Recently I was emailing with some writers I’d worked with, who had had success writing for a show. They gave me some very helpful information about the process of getting work accepted, and while they were grateful for that success I still picked up a sense of slight confusion as to why the work they had submitted hadn’t quite turned out as they’d expected in the broadcast.
I wrote back and reminded them to concentrate on the achievement, which to be fair they had also been doing. But I was reminded of that time when I was starting out. The feeling, even as you are beginning to achieve some success, that you are so far removed from the process you have no idea how to push forward.
That’s exactly how I’m feeling now, as I stare at the balance sheet for my novel, my baby, the labour of love that was 40 years in the making.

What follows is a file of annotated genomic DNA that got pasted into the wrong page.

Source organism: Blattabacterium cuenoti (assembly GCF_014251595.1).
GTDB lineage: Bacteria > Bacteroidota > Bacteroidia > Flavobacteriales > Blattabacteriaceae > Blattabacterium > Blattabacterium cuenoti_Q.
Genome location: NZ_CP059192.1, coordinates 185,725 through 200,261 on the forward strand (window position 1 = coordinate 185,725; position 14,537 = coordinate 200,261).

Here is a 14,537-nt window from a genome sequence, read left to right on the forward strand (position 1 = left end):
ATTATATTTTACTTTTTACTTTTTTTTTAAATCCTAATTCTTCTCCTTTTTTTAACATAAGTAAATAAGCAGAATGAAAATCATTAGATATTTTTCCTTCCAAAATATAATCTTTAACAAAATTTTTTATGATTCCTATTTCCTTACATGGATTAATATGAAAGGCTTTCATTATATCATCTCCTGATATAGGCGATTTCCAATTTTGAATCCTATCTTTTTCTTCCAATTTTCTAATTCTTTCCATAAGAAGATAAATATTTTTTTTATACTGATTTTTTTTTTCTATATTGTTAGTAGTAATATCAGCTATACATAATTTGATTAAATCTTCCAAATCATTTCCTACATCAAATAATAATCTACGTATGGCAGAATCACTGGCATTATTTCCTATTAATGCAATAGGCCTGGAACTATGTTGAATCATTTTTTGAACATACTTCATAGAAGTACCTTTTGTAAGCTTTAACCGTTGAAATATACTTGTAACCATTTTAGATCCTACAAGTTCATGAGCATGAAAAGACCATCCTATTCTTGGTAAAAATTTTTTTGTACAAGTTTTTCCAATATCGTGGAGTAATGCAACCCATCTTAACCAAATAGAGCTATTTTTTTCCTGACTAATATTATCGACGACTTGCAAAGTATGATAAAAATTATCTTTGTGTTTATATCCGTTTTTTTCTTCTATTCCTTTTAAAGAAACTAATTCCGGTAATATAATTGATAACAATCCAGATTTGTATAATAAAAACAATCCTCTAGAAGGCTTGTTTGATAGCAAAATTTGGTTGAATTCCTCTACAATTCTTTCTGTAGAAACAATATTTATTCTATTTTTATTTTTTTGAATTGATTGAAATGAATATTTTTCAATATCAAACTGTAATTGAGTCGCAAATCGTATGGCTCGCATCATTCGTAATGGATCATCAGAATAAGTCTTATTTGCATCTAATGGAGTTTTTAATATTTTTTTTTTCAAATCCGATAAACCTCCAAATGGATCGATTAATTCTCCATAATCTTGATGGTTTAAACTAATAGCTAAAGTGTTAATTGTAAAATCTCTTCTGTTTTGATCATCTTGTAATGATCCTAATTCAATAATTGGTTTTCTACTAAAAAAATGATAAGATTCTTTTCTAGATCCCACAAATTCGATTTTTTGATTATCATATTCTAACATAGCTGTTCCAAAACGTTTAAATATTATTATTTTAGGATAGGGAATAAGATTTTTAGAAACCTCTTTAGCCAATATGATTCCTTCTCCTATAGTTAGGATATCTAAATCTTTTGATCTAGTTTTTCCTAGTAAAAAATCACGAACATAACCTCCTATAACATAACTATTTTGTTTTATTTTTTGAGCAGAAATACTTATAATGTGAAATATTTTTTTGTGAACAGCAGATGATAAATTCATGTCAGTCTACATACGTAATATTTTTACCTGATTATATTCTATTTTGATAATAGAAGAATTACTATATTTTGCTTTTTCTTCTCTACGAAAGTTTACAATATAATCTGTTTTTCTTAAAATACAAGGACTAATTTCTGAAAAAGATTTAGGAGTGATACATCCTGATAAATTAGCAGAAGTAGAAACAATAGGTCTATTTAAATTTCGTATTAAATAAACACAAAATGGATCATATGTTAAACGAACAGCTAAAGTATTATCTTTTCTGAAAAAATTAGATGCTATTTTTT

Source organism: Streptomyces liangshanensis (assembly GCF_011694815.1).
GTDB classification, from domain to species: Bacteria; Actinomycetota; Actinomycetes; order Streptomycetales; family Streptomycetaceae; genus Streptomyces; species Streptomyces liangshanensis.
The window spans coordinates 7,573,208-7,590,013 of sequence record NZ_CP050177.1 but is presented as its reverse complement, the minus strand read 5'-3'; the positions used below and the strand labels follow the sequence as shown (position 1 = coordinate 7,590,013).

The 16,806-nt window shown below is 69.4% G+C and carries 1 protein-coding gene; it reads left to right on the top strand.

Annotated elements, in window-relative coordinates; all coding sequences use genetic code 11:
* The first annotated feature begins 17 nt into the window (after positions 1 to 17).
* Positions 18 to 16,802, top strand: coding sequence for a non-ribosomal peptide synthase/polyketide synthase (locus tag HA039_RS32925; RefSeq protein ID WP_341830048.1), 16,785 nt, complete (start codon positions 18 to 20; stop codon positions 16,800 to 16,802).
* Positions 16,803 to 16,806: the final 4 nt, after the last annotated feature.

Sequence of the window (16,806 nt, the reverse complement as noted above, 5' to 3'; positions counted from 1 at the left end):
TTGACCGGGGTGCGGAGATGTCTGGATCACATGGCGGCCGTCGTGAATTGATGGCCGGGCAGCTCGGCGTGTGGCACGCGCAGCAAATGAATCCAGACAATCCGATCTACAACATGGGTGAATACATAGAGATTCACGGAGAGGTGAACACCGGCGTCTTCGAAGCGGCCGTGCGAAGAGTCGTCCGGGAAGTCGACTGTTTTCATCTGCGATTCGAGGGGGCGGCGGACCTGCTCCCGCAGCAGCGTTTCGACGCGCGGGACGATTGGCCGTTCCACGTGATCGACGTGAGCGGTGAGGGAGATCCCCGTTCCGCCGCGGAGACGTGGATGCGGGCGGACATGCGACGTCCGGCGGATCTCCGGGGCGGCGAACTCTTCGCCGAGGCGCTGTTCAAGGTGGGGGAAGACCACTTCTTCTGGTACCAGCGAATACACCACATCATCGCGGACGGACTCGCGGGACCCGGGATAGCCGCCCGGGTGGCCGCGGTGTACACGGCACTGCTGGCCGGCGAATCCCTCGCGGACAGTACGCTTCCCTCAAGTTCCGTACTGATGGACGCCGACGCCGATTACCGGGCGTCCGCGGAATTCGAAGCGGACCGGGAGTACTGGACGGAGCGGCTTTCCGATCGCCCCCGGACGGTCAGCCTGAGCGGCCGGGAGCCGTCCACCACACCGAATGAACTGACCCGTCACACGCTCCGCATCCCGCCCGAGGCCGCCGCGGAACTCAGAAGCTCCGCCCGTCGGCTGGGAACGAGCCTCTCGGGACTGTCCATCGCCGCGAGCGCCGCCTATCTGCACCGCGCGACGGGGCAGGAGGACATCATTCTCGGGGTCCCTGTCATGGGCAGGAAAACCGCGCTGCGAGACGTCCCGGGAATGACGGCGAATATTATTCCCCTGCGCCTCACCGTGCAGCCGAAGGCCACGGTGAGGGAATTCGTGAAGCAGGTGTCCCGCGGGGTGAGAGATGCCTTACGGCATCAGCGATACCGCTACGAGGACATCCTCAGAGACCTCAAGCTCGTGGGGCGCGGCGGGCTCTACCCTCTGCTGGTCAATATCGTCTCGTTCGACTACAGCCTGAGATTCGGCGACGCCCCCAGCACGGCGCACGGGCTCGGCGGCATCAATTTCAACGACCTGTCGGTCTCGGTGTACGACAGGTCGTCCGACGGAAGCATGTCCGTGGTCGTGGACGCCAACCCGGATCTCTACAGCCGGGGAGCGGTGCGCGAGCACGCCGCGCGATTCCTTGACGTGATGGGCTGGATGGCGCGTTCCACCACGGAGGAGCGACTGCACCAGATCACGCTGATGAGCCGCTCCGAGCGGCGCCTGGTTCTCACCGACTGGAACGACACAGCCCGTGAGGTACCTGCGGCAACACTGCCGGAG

I published the book in June and some people have bought it. Someone at a national level has paid me for my professional writing services.
I have done the equivalent of getting a joke on Breaking The News.
On the red side, ignoring the hundreds of hours writing and rewriting, downloading and registering and setting up accounting systems: I paid for two lots of professional editing, cover and book design plus various internet signing-on fees.
On the black side, I only have figures so far from Amazon. It’s on sale elsewhere but I won’t get those figures for a while. They’ll probably be about the same as Amazon, a bit less even.
In June I sold 34 copies, not bad for two weeks. That line across the middle, that represents 20 sales. July? Well it’s the summer, people are winding down for the holidays. Not many beaches to take my book to so only 12 sold then. August, well of course everyone knows August is the quietest month for everything except the Edinburgh Fringe, which is exactly what my book is about so I’m bound to sell loa… 6. Ah September, we’re all back in the swing of life, busy busy busy. September: not yet on this graph, but I can tell you, two copies sold.